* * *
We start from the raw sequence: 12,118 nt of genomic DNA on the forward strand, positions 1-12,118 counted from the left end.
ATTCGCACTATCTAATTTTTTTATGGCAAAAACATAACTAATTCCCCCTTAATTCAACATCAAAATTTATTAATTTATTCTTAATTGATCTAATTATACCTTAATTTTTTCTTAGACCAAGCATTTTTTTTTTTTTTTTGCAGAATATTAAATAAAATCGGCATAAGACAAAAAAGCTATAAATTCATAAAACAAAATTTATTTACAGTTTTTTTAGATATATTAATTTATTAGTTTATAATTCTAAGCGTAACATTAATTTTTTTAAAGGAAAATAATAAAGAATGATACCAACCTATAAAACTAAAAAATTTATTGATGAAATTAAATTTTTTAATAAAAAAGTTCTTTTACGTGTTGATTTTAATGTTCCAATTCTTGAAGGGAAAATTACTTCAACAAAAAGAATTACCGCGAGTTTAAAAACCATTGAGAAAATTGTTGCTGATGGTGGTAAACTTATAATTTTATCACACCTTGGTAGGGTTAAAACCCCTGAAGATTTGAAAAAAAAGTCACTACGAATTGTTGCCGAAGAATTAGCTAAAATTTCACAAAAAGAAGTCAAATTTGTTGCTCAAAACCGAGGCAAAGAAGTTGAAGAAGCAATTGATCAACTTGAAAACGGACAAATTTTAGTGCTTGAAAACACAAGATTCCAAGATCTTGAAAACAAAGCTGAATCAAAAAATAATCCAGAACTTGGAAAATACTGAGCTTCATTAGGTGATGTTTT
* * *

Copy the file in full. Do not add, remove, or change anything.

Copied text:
We start from the raw sequence: 12,118 nt of genomic DNA on the forward strand, positions 1-12,118 counted from the left end.
ATTCGCACTATCTAATTTTTTTATGGCAAAAACATAACTAATTCCCCCTTAATTCAACATCAAAATTTATTAATTTATTCTTAATTGATCTAATTATACCTTAATTTTTTCTTAGACCAAGCATTTTTTTTTTTTTTTTGCAGAATATTAAATAAAATCGGCATAAGACAAAAAAGCTATAAATTCATAAAACAAAATTTATTTACAGTTTTTTTAGATATATTAATTTATTAGTTTATAATTCTAAGCGTAACATTAATTTTTTTAAAGGAAAATAATAAAGAATGATACCAACCTATAAAACTAAAAAATTTATTGATGAAATTAAATTTTTTAATAAAAAAGTTCTTTTACGTGTTGATTTTAATGTTCCAATTCTTGAAGGGAAAATTACTTCAACAAAAAGAATTACCGCGAGTTTAAAAACCATTGAGAAAATTGTTGCTGATGGTGGTAAACTTATAATTTTATCACACCTTGGTAGGGTTAAAACCCCTGAAGATTTGAAAAAAAAGTCACTACGAATTGTTGCCGAAGAATTAGCTAAAATTTCACAAAAAGAAGTCAAATTTGTTGCTCAAAACCGAGGCAAAGAAGTTGAAGAAGCAATTGATCAACTTGAAAACGGACAAATTTTAGTGCTTGAAAACACAAGATTCCAAGATCTTGAAAACAAAGCTGAATCAAAAAATAATCCAGAACTTGGAAAATACTGAGCTTCATTAGGTGATGTTTT